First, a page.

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American Society of Landscape Architects


August 2007 Issue

In Pasadena, landscape architects are working to show that even in Southern California, a river can run through a city.

By Linda McIntyre

Changing the Channel Lynne Dwyer, ASLA

In the Los Angeles area, the term “river,” more often than not, refers to a concrete-lined channel that sits dry much of the year and, during the rainy season, sends stormwater rushing out to the Pacific. But in and around Pasadena, a project to restore the historic Arroyo Seco (“dry stream” in Spanish) has brought riparian habitat to the close-in suburbs. This project shows, on a small scale, how landscape architects working with nonprofit groups and municipal governments can combine and leverage their knowledge and experience to get results, even if they are starting with a river that doesn’t always fit the traditional description.

When Landscape Architecture visited the Central Arroyo Seco, a component of Pasadena’s Arroyo Seco master plan, with project manager Lynne Dwyer, ASLA, we saw a lot of native plants thriving and a few persistent exotics. Birds fluttered, chirped, and splashed in the arroyo—a trickle of a stream during this relatively dry period, but nevertheless, clearly a stream, running under a couple of freeway overpasses.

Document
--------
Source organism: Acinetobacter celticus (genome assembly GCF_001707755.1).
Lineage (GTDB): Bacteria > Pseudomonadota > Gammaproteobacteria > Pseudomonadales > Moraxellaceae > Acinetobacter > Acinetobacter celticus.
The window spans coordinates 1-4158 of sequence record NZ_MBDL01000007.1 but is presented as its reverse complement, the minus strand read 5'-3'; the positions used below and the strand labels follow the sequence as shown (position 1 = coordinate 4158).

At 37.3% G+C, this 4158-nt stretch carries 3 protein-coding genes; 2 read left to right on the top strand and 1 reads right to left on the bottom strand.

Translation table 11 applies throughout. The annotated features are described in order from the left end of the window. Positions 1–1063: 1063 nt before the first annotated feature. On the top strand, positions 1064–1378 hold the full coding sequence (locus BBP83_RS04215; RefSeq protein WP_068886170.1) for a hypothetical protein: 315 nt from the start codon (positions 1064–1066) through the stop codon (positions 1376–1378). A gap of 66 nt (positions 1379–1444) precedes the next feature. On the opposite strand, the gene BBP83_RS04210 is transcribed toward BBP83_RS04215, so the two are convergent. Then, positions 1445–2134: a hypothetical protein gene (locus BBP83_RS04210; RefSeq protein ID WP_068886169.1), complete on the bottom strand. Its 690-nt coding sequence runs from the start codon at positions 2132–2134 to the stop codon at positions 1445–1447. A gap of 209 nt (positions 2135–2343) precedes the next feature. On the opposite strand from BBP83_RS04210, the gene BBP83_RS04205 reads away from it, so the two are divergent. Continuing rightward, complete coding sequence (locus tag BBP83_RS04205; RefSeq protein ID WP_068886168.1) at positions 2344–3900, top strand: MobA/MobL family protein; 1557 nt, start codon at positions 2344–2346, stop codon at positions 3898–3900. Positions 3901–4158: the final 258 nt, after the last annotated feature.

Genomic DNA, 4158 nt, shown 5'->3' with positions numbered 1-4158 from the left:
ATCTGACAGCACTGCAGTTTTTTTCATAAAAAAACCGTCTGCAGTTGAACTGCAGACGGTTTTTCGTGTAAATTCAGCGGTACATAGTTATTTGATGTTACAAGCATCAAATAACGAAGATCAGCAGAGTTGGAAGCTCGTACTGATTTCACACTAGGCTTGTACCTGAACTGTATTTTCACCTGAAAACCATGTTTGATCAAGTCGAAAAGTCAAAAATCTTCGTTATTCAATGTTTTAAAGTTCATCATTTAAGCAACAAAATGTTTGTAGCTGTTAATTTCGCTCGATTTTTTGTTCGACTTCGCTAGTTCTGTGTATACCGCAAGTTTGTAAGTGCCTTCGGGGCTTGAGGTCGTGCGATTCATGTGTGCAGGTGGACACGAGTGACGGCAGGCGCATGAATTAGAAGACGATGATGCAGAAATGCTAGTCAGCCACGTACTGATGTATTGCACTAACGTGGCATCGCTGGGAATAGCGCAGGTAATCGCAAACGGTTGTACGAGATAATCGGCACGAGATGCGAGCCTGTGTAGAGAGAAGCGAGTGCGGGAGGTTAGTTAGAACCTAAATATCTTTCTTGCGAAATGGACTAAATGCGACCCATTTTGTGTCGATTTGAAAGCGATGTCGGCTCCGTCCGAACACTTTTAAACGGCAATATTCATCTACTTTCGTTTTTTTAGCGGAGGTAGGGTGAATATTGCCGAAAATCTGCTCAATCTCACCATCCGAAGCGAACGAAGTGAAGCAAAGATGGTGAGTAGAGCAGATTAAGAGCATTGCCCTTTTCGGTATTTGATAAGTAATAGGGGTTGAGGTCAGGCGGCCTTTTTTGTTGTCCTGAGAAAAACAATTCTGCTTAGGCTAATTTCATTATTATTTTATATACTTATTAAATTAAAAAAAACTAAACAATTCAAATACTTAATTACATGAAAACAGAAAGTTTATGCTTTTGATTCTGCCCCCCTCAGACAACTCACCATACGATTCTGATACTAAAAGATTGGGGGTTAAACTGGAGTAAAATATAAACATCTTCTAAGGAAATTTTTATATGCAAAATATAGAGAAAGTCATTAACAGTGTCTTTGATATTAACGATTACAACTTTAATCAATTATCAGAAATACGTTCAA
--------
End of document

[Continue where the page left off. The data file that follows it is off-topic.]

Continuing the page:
Also, on this beautiful Saturday afternoon, a lot of people were enjoying the space. The response from the community has been enthusiastic. “We’ve had incredibly positive feedback,” says landscape architect Rosa Laveaga, the Arroyo Seco project supervisor for the City of Pasadena. The local chapter of the Sierra Club has started a weekly hiking tour of the restoration. Tim Brick, managing director of the Arroyo Seco Foundation (ASF), a nonprofit group dedicated to restoring and protecting the Arroyo Seco watershed, says parts of the Arroyo Seco, especially along the lower leg, are so popular that the number of visitors verges on becoming a problem itself.

So how did Dwyer, Laveaga, Brick, and others make this happen?

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